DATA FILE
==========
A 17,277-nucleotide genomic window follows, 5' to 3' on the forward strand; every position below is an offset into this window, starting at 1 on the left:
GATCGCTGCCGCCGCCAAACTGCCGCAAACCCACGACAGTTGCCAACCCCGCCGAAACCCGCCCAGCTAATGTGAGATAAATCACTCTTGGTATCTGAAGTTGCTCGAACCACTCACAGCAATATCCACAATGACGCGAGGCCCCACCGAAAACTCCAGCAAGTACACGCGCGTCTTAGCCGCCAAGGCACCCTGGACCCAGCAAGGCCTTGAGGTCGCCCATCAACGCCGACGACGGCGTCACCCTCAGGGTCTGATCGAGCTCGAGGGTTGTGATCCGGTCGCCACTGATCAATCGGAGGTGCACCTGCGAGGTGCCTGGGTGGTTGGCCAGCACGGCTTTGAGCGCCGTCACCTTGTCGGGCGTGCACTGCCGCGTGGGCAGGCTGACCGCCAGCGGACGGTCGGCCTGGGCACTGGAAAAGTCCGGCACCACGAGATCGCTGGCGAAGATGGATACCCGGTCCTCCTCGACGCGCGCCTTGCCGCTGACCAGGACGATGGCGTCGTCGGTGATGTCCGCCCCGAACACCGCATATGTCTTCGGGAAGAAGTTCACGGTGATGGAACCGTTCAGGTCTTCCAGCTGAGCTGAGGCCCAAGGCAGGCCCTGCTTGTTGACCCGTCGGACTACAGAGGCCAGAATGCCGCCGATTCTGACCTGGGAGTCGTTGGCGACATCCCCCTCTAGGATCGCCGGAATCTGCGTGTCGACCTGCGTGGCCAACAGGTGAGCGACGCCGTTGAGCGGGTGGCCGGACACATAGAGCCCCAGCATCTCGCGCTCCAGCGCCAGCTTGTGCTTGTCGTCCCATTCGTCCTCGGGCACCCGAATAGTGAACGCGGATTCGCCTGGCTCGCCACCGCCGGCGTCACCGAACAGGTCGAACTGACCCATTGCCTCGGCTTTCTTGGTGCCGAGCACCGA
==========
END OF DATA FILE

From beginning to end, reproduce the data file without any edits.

A 17,277-nucleotide genomic window follows, 5' to 3' on the forward strand; every position below is an offset into this window, starting at 1 on the left:
GATCGCTGCCGCCGCCAAACTGCCGCAAACCCACGACAGTTGCCAACCCCGCCGAAACCCGCCCAGCTAATGTGAGATAAATCACTCTTGGTATCTGAAGTTGCTCGAACCACTCACAGCAATATCCACAATGACGCGAGGCCCCACCGAAAACTCCAGCAAGTACACGCGCGTCTTAGCCGCCAAGGCACCCTGGACCCAGCAAGGCCTTGAGGTCGCCCATCAACGCCGACGACGGCGTCACCCTCAGGGTCTGATCGAGCTCGAGGGTTGTGATCCGGTCGCCACTGATCAATCGGAGGTGCACCTGCGAGGTGCCTGGGTGGTTGGCCAGCACGGCTTTGAGCGCCGTCACCTTGTCGGGCGTGCACTGCCGCGTGGGCAGGCTGACCGCCAGCGGACGGTCGGCCTGGGCACTGGAAAAGTCCGGCACCACGAGATCGCTGGCGAAGATGGATACCCGGTCCTCCTCGACGCGCGCCTTGCCGCTGACCAGGACGATGGCGTCGTCGGTGATGTCCGCCCCGAACACCGCATATGTCTTCGGGAAGAAGTTCACGGTGATGGAACCGTTCAGGTCTTCCAGCTGAGCTGAGGCCCAAGGCAGGCCCTGCTTGTTGACCCGTCGGACTACAGAGGCCAGAATGCCGCCGATTCTGACCTGGGAGTCGTTGGCGACATCCCCCTCTAGGATCGCCGGAATCTGCGTGTCGACCTGCGTGGCCAACAGGTGAGCGACGCCGTTGAGCGGGTGGCCGGACACATAGAGCCCCAGCATCTCGCGCTCCAGCGCCAGCTTGTGCTTGTCGTCCCATTCGTCCTCGGGCACCCGAATAGTGAACGCGGATTCGCCTGGCTCGCCACCGCCGGCGTCACCGAACAGGTCGAACTGACCCATTGCCTCGGCTTTCTTGGTGCCGAGCACCGA